jugal point the point at the angle formed by the masseteric and maxillary edges of the zygomatic bone; called also jugale.
lacrimal point a small aperture on a slight elevation at the medial end of the eyelid margin, through which tears from the lacrimal lake enter the lacrimal canaliculi. See also lacrimal apparatus.
point of maximal impulse the point on the chest where the impulse of the left ventricle is sometimes felt or seen most strongly, normally in the fifth costal interspace inside the mammillary line.
McBurney point a point of special tenderness in appendicitis, about 4 to 5 cm from the right anterior iliac spine on a line between the spine and the navel; it corresponds to the normal position of the appendix.
McBurney's point is located midway between the anterior iliac crest and the umbilicus in the right lower quadrant. From Ignatavicius and Workman, 2002.
melting point (mp) the minimum temperature at which a solid begins to liquefy; see also freezing point.
near point the nearest point of clear vision, the absolute near point being that for either eye alone with accommodation relaxed, and the relative near point being that for the two eyes together with employment of accommodation.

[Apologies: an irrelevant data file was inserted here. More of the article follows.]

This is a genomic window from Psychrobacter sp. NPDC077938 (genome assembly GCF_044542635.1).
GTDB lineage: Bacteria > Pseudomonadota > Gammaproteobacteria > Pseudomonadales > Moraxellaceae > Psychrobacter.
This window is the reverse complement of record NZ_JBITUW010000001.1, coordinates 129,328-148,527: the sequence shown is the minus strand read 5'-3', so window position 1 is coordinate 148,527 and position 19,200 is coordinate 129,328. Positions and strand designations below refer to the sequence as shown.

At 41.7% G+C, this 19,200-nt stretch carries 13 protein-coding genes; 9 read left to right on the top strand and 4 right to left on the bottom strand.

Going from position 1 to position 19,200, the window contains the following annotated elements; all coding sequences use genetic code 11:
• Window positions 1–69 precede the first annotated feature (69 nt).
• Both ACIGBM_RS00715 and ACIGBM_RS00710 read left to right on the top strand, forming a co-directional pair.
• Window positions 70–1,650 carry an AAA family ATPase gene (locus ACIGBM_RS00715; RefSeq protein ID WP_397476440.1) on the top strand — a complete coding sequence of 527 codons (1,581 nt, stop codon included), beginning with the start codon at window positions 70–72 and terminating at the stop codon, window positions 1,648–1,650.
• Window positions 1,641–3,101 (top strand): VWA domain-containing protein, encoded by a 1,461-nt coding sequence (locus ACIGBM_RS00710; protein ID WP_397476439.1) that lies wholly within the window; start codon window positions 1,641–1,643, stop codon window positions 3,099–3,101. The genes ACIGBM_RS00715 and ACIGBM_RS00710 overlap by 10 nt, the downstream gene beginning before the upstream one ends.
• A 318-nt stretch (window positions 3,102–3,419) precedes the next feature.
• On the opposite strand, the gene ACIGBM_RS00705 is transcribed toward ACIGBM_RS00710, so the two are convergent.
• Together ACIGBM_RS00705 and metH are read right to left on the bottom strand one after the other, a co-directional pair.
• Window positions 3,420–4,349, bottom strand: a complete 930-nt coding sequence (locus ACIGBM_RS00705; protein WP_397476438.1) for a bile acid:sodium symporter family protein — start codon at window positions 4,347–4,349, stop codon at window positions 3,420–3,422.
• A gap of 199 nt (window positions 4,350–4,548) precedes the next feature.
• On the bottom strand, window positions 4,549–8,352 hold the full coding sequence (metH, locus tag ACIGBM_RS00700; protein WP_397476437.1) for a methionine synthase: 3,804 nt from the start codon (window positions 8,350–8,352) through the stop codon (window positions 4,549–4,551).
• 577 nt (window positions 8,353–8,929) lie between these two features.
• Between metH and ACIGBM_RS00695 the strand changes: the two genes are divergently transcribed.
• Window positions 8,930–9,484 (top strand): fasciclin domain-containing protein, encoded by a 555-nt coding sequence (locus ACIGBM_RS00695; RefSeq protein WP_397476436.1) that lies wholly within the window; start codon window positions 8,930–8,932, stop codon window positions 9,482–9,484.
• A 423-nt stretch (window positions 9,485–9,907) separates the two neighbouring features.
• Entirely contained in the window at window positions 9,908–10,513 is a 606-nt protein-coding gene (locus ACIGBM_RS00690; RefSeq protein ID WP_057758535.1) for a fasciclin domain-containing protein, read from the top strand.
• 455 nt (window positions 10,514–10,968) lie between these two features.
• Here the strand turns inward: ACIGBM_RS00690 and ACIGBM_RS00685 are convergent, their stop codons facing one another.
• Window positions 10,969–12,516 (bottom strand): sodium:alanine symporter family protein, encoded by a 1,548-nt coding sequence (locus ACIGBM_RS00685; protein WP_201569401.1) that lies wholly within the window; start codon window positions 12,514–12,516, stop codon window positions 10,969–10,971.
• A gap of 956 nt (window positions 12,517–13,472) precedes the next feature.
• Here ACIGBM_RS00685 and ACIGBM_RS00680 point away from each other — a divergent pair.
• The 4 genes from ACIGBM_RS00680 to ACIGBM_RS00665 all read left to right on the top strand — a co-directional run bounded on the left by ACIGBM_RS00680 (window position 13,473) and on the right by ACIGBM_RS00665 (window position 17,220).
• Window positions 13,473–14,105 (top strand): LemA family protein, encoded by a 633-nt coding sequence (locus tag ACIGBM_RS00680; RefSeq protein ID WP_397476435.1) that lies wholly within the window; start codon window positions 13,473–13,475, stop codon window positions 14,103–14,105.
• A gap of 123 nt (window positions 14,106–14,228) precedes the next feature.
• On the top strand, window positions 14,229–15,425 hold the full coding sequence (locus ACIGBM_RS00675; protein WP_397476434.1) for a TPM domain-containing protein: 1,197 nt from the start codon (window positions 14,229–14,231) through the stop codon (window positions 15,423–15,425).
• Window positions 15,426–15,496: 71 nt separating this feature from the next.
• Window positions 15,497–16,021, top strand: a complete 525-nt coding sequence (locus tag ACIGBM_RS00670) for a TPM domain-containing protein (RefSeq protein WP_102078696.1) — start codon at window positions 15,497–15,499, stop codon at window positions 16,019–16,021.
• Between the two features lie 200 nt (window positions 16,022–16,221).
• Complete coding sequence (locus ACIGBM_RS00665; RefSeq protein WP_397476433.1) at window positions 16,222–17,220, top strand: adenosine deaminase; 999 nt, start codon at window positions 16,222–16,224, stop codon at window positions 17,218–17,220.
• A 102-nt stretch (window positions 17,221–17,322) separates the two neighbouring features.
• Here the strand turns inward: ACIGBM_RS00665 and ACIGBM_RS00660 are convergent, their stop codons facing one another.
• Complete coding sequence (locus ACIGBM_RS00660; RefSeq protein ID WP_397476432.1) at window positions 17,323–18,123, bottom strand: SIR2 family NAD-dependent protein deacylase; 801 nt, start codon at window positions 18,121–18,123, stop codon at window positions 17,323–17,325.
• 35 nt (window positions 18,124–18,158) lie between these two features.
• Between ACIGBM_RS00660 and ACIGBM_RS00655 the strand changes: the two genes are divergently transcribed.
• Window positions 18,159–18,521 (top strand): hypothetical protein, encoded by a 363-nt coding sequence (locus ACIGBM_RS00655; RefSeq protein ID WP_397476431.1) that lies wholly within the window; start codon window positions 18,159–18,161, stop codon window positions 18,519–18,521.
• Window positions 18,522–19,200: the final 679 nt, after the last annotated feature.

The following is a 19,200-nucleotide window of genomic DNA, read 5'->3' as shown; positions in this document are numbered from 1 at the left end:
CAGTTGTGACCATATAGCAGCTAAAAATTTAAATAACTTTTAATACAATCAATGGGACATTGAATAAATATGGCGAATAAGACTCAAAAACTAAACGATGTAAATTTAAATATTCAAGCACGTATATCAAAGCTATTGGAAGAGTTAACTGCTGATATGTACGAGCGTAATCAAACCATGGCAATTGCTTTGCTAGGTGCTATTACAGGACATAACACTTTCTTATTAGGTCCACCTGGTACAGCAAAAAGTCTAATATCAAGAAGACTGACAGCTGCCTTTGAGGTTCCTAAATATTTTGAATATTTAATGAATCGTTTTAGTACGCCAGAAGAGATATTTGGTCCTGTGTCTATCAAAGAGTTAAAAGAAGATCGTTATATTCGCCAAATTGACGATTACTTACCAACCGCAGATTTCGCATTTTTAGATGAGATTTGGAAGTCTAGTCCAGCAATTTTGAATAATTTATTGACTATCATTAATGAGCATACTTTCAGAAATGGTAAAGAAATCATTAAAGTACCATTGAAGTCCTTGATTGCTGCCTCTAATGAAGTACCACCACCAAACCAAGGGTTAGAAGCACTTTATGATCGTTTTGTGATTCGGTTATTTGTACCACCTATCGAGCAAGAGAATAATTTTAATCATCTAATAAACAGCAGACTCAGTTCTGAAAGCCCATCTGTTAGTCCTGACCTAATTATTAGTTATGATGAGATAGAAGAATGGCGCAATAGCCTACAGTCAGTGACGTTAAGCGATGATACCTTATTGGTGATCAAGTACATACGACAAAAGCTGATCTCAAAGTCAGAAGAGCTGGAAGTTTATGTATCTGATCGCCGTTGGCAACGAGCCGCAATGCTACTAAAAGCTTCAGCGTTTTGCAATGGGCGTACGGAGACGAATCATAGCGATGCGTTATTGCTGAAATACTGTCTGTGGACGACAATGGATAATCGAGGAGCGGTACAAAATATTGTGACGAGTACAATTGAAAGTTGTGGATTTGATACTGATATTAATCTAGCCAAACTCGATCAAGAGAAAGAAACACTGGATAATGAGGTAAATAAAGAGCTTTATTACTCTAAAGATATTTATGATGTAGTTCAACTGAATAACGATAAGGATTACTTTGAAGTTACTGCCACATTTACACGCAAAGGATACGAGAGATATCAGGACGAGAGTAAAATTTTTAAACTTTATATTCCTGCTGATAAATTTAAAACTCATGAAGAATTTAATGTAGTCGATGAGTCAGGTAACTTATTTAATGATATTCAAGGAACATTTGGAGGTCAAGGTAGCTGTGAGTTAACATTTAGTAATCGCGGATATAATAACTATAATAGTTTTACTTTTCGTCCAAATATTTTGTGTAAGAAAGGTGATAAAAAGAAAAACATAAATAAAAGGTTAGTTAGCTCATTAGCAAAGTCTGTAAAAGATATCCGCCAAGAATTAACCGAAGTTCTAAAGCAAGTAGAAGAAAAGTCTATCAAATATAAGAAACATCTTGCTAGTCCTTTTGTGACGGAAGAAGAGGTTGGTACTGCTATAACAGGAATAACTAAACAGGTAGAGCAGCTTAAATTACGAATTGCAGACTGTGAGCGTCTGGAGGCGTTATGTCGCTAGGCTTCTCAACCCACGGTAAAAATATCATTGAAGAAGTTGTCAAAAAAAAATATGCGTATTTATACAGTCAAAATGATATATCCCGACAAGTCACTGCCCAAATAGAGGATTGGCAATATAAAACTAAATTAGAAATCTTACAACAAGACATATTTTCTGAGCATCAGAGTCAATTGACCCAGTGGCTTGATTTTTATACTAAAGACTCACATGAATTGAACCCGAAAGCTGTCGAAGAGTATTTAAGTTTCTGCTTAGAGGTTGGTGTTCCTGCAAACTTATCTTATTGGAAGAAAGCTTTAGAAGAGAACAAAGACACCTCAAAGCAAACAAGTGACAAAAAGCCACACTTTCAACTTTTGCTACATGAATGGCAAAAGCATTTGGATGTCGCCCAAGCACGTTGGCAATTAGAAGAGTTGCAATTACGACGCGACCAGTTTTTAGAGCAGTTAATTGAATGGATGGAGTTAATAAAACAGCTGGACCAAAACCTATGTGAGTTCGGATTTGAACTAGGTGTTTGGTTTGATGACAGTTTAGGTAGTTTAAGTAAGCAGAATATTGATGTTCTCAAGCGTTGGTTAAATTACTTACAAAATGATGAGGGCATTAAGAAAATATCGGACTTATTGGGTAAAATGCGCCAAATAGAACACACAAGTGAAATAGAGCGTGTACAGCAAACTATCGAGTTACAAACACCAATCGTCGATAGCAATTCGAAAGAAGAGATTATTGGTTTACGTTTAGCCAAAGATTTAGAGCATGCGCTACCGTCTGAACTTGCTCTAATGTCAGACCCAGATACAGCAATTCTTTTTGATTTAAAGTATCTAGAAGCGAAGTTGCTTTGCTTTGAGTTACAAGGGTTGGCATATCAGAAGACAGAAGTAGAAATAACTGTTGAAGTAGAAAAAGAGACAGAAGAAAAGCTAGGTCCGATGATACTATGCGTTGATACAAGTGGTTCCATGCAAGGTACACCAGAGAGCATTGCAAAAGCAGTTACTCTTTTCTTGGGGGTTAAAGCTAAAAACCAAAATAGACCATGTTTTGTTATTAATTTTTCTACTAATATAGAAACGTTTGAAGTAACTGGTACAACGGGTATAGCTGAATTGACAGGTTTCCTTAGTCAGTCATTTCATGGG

nodal p's two points on the axis of an optical system situated so that a ray falling on one will produce a parallel ray emerging through the other.
paper point absorbent point.
pressure point
1. a point of extreme sensitivity to pressure.
2. one of various locations on the body at which digital pressure may be applied for the control of hemorrhage.
Locations of pressure points. Shaded areas show the regions in which hemorrhage may be controlled by pressure at the points indicated.
root canal point point (def. 3).
silver point in root canal therapy, a tapered and elongated silver plug that is cemented into the canal as a filling. Called also silver cone.
trigger point a spot on the body at which pressure or other stimulus gives rise to specific sensations or symptoms.
triple point the temperature and pressure at which the solid, liquid, and gas phases of a substance are in equilibrium.

sub·spi·na·le

(sŭb'spi-nā'lē),
In cephalometrics, the most posterior midline point on the premaxilla between the anterior nasal spine and the prosthion.
Synonym(s): point A

point A

sub·spi·na·le

(sŭb'spī-nā'lē)
In cephalometrics, most posterior midline point on premaxilla between anterior nasal spine and prosthion.
Synonym(s): point A.

Patient discussion about point A

Q. is depression is a diseases that can appear in any point in life?